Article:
Tuesday, December 17, 2013

The Gun Lobby And The Gospel: 'What Else Did We Think We Had A Right To Expect?'

By Dean Gary Hall
Washington National Cathedral
December 15, 2013

I did not grow up in the church and up until my first year of college I only went in to churches and synagogues for life events--weddings, bar mitzvahs, funerals and the like. The first time I ever went to church on my own was Easter Day, 1968--four days after the assassination of Martin Luther King, Jr. I went for two reasons--first, because I was trying to make sense of Dr. King's murder, and second because I greatly admired the Yale Chaplain in those days, William Sloane Coffin, Jr. Bill Coffin had been arrested on the steps of the Pentagon months before--along with poet Robert Lowell and the famous baby book writer Dr. Benjamin Spock--and I had heard Coffin speak on several occasions about the intersection of social and religious issues. So on Easter Day, 1968, I made my way across Yale's Old Campus to Battell Chapel to hear what Dr. Coffin might say on Easter that would help me understand the death of Dr. King.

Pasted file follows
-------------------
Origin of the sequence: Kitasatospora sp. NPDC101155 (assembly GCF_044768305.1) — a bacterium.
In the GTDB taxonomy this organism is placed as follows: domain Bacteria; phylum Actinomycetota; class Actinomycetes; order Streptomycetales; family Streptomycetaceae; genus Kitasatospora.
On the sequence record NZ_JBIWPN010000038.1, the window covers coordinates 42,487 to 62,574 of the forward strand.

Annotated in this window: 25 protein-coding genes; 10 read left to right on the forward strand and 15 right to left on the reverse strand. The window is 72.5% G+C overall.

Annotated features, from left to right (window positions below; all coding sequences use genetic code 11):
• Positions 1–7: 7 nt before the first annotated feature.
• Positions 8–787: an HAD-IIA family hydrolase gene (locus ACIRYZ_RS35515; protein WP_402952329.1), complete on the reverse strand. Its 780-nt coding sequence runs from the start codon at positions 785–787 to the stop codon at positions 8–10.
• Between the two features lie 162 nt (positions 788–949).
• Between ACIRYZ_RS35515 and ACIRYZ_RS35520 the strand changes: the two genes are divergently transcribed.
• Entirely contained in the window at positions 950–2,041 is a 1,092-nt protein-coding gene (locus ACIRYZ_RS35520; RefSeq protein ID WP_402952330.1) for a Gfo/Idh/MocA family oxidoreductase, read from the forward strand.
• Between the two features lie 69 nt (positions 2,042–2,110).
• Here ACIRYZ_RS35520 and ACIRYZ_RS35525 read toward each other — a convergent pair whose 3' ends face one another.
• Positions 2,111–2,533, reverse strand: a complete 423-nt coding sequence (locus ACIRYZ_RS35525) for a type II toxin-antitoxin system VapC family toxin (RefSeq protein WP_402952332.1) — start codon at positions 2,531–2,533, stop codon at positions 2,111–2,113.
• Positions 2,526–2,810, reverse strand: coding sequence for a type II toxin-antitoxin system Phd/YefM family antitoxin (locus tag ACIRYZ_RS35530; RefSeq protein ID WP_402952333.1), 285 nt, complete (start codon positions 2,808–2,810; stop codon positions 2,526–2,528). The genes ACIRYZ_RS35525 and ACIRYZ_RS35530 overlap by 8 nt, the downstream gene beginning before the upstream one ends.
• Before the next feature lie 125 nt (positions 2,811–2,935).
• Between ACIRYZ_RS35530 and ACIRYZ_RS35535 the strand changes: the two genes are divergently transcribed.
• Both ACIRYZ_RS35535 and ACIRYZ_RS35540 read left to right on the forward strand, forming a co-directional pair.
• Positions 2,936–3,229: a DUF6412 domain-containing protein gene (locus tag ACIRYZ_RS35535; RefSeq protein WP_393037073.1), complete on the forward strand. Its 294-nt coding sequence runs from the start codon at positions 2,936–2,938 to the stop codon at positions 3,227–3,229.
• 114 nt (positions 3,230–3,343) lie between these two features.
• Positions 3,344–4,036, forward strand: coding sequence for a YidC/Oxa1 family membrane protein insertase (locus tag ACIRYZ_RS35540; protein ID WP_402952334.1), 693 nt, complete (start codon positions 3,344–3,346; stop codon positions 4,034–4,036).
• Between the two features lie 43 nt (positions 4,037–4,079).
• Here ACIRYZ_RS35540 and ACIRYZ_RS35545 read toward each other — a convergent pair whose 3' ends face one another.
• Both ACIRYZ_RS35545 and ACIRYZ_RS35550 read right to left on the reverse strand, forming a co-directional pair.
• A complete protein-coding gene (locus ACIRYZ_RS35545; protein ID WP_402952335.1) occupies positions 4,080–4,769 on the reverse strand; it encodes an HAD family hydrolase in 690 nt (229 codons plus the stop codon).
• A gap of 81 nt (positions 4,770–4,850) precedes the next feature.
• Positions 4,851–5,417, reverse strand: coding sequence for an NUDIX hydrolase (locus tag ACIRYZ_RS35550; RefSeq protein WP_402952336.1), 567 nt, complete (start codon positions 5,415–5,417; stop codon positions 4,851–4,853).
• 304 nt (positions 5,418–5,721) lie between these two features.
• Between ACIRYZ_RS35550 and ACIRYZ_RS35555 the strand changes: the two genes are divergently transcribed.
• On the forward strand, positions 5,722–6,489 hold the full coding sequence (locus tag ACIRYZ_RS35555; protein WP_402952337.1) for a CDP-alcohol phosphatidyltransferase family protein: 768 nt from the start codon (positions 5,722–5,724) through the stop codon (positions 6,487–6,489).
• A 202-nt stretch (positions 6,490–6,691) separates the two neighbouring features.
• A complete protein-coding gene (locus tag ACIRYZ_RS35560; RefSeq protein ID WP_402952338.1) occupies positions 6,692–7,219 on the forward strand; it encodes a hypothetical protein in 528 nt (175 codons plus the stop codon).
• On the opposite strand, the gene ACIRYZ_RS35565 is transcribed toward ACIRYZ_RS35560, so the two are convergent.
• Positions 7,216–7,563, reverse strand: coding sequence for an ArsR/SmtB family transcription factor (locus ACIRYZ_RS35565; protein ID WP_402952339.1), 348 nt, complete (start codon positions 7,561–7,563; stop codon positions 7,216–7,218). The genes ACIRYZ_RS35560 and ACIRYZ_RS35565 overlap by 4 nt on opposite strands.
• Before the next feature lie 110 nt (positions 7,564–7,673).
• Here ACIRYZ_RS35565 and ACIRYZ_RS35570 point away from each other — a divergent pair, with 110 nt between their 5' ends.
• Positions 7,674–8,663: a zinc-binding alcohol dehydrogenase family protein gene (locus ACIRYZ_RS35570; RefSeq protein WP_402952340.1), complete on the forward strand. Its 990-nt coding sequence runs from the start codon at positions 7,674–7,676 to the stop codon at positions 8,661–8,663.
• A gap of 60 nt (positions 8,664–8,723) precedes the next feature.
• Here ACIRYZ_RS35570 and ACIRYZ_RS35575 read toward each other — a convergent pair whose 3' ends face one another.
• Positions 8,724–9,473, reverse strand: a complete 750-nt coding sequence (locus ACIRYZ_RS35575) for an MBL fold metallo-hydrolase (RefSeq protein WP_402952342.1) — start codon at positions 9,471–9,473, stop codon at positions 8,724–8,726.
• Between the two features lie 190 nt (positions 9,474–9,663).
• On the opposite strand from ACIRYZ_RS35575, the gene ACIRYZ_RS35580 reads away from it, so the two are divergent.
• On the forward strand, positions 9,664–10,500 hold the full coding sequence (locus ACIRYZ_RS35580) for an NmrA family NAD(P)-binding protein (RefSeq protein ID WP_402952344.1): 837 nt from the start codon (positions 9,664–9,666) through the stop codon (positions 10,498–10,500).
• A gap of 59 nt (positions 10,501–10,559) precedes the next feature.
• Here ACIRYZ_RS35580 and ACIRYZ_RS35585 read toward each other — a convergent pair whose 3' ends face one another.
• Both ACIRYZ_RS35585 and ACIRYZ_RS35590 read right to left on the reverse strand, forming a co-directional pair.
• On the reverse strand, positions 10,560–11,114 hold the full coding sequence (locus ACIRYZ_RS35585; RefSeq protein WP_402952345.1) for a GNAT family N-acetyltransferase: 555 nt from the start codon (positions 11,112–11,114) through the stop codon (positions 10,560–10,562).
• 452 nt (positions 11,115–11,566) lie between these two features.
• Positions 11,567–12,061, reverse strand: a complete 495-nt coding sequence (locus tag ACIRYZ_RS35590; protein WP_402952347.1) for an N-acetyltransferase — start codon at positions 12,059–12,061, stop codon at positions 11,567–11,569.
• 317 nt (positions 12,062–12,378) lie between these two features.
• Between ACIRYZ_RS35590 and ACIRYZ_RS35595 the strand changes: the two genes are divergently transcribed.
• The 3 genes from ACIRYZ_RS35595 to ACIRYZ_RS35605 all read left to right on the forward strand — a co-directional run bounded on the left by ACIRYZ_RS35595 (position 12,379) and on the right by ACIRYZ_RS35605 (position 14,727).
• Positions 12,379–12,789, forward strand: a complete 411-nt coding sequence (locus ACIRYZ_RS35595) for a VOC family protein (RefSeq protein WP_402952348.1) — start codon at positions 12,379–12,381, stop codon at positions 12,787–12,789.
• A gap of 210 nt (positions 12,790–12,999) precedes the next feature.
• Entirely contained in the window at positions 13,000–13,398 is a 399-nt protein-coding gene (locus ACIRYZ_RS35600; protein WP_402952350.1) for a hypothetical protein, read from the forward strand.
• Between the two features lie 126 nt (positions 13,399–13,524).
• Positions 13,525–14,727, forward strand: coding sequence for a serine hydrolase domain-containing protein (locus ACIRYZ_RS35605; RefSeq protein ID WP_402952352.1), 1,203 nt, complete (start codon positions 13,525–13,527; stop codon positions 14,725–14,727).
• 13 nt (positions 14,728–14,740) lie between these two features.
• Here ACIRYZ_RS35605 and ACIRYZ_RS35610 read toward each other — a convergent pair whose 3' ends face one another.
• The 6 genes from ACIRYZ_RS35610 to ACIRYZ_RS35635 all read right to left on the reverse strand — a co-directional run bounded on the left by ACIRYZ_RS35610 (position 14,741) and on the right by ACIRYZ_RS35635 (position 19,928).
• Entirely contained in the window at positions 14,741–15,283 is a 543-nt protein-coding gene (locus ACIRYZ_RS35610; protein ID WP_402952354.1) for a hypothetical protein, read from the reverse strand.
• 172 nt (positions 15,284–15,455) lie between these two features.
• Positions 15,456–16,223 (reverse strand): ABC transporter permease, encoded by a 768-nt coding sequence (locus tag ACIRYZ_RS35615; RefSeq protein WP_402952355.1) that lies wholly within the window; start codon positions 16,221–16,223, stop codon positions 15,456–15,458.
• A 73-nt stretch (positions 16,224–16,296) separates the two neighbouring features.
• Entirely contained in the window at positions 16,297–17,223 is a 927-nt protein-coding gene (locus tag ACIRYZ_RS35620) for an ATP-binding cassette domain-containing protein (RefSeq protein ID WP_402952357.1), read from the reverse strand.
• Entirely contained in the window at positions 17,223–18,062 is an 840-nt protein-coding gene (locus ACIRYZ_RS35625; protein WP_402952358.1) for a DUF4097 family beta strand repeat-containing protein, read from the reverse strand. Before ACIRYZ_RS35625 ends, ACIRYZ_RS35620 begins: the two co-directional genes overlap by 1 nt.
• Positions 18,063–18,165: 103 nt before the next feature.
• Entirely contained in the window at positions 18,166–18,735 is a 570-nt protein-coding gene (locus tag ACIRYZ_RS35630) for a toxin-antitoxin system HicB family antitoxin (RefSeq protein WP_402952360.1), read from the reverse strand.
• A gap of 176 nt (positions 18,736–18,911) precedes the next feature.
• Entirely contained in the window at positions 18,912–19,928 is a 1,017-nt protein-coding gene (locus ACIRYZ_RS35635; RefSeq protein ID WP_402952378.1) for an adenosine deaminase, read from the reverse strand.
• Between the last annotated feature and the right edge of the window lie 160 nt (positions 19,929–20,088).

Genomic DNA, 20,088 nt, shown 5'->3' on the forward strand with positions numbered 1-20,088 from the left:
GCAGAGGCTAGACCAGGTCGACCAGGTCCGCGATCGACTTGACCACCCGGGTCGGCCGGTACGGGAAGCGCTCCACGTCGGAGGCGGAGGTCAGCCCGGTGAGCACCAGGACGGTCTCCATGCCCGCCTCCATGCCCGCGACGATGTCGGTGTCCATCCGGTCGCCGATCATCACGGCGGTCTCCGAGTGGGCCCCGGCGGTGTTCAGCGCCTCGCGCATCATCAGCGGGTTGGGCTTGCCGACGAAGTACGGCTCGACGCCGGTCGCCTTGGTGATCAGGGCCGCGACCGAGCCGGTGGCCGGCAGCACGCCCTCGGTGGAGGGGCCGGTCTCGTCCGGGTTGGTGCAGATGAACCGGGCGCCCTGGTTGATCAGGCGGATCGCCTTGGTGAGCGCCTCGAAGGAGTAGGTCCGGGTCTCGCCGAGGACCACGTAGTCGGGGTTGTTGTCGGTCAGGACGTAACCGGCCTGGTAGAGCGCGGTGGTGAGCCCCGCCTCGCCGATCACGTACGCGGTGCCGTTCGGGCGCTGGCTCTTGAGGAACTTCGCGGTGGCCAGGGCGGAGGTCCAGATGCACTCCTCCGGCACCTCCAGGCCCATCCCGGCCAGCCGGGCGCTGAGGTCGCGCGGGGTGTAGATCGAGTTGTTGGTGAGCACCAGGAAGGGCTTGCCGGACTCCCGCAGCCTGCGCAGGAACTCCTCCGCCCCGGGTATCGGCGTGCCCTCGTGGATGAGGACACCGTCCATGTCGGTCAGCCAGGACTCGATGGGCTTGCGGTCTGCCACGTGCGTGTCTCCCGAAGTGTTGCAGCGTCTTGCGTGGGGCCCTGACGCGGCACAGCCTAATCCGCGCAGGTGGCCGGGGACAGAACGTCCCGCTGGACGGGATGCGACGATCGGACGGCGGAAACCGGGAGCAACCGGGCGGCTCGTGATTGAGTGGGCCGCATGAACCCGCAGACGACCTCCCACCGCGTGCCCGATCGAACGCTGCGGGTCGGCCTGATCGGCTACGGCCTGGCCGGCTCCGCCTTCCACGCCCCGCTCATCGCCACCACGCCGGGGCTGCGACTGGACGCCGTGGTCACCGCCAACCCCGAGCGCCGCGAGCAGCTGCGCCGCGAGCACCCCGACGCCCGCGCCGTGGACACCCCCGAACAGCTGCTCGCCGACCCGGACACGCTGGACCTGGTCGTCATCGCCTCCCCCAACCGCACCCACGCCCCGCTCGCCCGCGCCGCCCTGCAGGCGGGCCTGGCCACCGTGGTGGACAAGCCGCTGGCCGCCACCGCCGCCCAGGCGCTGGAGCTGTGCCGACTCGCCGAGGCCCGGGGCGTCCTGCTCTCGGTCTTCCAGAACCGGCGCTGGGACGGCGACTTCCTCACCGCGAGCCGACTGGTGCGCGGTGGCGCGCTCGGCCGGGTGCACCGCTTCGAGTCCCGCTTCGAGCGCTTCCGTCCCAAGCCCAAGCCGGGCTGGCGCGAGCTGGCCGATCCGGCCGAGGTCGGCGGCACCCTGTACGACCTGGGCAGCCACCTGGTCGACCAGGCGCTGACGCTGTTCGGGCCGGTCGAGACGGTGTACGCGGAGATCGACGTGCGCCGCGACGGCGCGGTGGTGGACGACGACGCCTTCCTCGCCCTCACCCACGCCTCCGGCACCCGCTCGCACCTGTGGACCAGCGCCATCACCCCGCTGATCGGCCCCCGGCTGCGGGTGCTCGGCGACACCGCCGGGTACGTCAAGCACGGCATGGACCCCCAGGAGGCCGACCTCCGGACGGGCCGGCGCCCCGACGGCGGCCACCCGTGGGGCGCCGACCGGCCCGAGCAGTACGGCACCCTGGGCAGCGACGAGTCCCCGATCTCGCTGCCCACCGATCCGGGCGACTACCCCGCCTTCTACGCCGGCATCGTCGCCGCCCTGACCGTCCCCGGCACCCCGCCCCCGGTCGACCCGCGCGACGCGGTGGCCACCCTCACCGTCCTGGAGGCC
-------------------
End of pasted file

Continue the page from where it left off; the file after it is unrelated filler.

I remember very little about that first church experience, except for two things. First, they served sherry afterward--a powerful inducement for a college freshman in those days. And second, Coffin's sermon entirely surprised me. He did, of course, use the sermon time to talk about the King assassination, but he didn't do so in any conventionally comforting way. "What else," Coffin asked, "did we think we had a right to expect?" Comparing King's murder to the events of Good Friday, Coffin intoned, "We never had a right to think it would be any different" with figures like Jesus and King.

Read the full story at www.VirtueOnline.org

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